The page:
Abilities First Holds First Spring Prom Since 2019

POUGHKEEPSIE – Abilities First held its Spring Prom for students ages 12-21 with developmental disabilities on Friday, May 31, a vital, heartwarming opportunity to enjoy a high school tradition featuring celebration, music, dancing and camaraderie with friends and loved ones.

Abilities First, a nonprofit organization, provides people who face developmental challenges and their families support to attain independence, self-determination, integration and acceptance by others through education, exploration and experience. The Spring Prom, for students who attend Abilities First’s school campuses in LaGrange in Dutchess County and New Windsor in Orange County, was started in 2014 but paused during the Covid pandemic. Members of Abilities First’s Board of Directors, donors, faculty and staff also attended.

“What a special afternoon and event,” said JoAnn Parker, Director of Development for the Foundation for Abilities First N.Y. “The return of this long-treasured tradition represents a wonderful milestone for our 23 participating students and families. This truly is a dream come true for students to fully experience the festive pageantry of a prom.”

The Spring Prom was significantly underwritten through the generous support of Poughkeepsie Elks Club No. 275, which again this year kindly donated use of its venue, as well as the buffet dinner, disc jockey services, event souvenirs and flowers including boutonnieres. Jane Anderson, a trustee and former past exalted ruler of the lodge, is coordinator of the Elks National Foundation, through which local Elks members apply for grants to help communities. She said support of the Abilities First Spring Prom is one of the Elks’ signature community-service and philanthropic efforts each year.

“We want to give back to our community, to give these young adults as many life experiences as possible,” she said. “It’s very touching. Originally, we heard students wanted a Prom and the Elks were able to make it happen. We’re thrilled, excited and wanted to make a good time for these kids.”

“The incredible generosity of the Elks goes above and beyond,” Parker said, who noted that the Elks’ philanthropy was supplemented by funding from the Foundation for Abilities First N.Y. “When a community comes together for a community like Abilities First, we are so grateful for the commitment that folks make that enhances a program for the community. It truly exemplifies the spirit of community partnership.”

The event had all the special touches of a Prom. Students were resplendent in formal wear and elegant dresses, with carefully done makeup, coiffed hair, corsages and boutonnieres. Abilities First faculty and staff helped students get ready for the event, then joined in on the fun. Decorations included fresh flowers on tables and balloon arrangements, while a photo booth provided instant keepsakes.

Town of Poughkeepsie resident Peter Kase said this year’s event was the fourth Abilities First Prom his daughter Julianne has attended. “I was talking in the kitchen with my wife about whether we would bring her to the Prom. Julie was in her bedroom in her bed. She turned and stared at us, and I asked her if she wanted to go to the Prom. She said yes, yes, yes! Julie thinks it’s the best thing in the world. She’ll be on the dance floor the entire time; all these kids will be,” he said.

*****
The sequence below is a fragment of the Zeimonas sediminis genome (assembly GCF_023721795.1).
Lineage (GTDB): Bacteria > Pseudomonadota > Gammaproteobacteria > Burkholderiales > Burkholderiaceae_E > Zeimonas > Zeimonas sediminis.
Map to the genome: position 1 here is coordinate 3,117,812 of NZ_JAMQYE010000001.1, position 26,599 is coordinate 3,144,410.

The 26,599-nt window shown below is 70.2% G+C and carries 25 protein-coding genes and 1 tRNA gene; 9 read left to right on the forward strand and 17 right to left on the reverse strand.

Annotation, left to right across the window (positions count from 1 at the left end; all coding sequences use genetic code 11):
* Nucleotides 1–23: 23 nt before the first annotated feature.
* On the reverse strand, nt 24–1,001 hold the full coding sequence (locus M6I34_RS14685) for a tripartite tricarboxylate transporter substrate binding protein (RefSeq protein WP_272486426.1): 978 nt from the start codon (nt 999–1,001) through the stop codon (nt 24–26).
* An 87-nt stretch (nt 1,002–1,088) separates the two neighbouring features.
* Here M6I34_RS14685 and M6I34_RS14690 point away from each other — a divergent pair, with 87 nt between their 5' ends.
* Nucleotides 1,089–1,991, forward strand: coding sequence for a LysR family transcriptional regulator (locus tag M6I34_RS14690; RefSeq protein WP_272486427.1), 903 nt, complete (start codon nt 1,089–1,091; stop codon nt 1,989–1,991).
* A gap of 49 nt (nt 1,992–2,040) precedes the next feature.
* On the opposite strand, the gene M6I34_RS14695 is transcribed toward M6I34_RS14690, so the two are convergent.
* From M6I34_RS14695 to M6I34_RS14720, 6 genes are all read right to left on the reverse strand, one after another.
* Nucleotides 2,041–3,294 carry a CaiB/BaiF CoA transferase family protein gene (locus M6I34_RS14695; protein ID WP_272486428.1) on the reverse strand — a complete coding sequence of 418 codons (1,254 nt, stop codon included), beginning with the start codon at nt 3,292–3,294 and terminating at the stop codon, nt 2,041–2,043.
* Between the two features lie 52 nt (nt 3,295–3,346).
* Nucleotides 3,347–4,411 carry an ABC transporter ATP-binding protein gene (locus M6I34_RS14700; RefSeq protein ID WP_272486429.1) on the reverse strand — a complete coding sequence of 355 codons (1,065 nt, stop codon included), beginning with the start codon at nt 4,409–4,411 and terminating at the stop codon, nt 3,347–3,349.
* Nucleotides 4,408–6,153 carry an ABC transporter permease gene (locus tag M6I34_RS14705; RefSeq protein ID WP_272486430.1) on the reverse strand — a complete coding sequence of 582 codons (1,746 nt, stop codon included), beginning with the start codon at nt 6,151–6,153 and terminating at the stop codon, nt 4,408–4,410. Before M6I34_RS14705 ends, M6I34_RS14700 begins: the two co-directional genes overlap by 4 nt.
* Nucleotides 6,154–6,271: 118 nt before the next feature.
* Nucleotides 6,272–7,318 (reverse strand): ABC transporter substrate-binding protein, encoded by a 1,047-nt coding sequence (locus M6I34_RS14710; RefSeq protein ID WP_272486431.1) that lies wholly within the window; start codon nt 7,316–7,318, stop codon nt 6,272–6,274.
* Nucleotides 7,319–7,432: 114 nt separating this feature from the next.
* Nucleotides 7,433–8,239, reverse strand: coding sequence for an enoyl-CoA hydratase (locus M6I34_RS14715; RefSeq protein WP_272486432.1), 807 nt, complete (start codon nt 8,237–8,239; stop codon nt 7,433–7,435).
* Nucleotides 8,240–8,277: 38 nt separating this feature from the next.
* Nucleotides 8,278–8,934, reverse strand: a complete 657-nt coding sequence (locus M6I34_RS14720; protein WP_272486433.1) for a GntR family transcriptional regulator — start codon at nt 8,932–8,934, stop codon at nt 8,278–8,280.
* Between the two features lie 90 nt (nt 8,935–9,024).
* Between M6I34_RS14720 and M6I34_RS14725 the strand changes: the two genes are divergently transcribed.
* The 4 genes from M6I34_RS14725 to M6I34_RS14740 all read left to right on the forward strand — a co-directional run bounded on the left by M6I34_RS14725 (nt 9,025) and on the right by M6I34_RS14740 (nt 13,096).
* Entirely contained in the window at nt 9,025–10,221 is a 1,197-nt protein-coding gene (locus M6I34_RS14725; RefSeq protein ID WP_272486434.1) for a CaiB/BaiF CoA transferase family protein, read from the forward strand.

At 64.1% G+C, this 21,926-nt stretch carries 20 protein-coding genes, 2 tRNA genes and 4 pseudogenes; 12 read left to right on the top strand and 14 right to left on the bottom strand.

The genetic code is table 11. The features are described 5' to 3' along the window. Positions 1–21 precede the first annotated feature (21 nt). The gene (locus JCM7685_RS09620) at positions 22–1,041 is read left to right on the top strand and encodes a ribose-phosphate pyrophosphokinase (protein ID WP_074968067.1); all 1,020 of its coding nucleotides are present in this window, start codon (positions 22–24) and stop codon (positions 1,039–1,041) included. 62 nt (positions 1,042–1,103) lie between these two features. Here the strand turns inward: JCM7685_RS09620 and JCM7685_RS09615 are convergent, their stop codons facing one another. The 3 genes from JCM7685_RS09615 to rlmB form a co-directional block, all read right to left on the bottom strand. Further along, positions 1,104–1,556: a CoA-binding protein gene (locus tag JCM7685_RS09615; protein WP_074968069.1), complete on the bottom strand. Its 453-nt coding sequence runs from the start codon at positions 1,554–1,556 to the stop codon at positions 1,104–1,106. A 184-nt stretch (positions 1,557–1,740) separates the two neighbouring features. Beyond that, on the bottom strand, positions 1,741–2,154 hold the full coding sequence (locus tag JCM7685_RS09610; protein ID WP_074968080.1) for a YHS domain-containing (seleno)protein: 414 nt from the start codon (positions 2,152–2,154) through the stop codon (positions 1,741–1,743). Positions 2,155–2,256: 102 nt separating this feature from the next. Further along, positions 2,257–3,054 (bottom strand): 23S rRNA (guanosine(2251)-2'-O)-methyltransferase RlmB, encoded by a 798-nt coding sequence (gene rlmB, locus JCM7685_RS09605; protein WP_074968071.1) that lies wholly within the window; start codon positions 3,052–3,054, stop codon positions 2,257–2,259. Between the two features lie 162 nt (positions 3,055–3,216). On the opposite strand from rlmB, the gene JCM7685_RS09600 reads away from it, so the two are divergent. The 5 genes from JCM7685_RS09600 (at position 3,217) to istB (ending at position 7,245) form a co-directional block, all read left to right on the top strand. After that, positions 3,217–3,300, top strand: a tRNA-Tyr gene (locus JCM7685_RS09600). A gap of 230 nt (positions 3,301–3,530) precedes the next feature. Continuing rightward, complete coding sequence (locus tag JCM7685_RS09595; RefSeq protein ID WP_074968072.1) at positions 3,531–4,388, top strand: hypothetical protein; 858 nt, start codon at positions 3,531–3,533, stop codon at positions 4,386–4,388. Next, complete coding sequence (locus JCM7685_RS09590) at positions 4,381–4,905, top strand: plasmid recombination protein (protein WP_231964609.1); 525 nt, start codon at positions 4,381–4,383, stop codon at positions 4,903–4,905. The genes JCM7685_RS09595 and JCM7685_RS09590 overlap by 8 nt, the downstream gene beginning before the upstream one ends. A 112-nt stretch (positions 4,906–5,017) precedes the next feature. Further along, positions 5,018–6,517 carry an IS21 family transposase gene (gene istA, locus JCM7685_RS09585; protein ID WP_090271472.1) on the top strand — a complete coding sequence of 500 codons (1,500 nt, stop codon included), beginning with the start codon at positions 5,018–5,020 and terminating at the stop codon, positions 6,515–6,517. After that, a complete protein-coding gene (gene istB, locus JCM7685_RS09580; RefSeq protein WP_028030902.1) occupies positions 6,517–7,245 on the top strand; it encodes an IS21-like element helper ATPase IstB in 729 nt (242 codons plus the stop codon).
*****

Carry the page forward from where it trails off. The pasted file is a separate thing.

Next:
In addition to the Elks and Parker, the Prom’s coordination was led by Abilities First LaGrange campus Principal Georgia Patchen, high school teacher Nancy Besio and art teacher Rona Mannain. Andrea Hagan, a community volunteer, led the decorating along with a team of volunteers.

Besio, an Abilities First special education teacher for 28 years, teaches students ages 15-21 and was out on the dance floor assisting students. “We just wanted to give them a special night and a Prom, just like students their age,” she said. “All of us worked together to make this happen. Everyone was excited. We’re here because of our love and care for these kids.”

Also volunteering were a total of eight students from Arlington, Highland and Our Lady of Lourdes High Schools, who danced and mingled with attendees to add to the event’s inclusiveness. “We’re here to have a fun time and give back to the community,” said Andrew Goetz, an Arlington High School sophomore. Salmah Suleiman, an 11th grader at Highland High School, said “We’re here to help everyone have the same experience that we received at our Prom.”

Patricia Larkin, a seven-year supporter of Abilities First and a kindergarten teacher in Orange County schools for 25 years, was on hand as well. “These families need support and an event like this warms my heart,” she said. “To see these kids have a chance to expand their horizons and give them this opportunity is fabulous.”

Dutchess County Executive Sue Serino stopped in to celebrate with the students. “I love this organization,” she said of Abilities First. “This Prom is so important. High schools have Proms, so it’s nice that these kids have a prom. Everyone looks beautiful – it’s just kids being kids!”

Overall, the event was a sensation enjoyed by all. “The Spring Prom is a great opportunity for our students and families,” Parker said. “Our schools check the same boxes as community schools, and a Prom helps do that. We have parties and themed events, but Prom is a whole other level of engagement.”

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